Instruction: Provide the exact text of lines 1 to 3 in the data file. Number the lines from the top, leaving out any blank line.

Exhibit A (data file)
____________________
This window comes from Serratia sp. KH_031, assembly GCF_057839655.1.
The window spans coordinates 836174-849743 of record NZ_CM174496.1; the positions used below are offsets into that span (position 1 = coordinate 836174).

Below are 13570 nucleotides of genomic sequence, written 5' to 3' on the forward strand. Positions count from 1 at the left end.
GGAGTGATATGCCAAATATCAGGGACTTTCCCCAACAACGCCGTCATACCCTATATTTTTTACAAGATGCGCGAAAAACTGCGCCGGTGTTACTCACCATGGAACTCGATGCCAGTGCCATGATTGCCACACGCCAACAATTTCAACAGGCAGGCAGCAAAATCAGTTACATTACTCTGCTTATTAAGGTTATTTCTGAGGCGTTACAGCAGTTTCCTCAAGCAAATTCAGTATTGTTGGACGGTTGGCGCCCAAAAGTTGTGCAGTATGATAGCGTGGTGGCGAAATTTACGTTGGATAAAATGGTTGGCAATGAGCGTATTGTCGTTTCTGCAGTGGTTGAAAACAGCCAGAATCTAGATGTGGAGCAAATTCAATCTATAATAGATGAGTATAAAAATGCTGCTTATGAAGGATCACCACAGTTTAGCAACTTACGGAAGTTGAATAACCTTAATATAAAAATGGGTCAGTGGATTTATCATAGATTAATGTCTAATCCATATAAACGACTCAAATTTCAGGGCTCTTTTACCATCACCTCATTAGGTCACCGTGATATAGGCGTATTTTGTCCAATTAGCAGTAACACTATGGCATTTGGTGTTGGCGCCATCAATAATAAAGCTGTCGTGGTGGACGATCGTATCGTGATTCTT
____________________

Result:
This window comes from Serratia sp. KH_031, assembly GCF_057839655.1.
The window spans coordinates 836174-849743 of record NZ_CM174496.1; the positions used below are offsets into that span (position 1 = coordinate 836174).

Below are 13570 nucleotides of genomic sequence, written 5' to 3' on the forward strand. Positions count from 1 at the left end.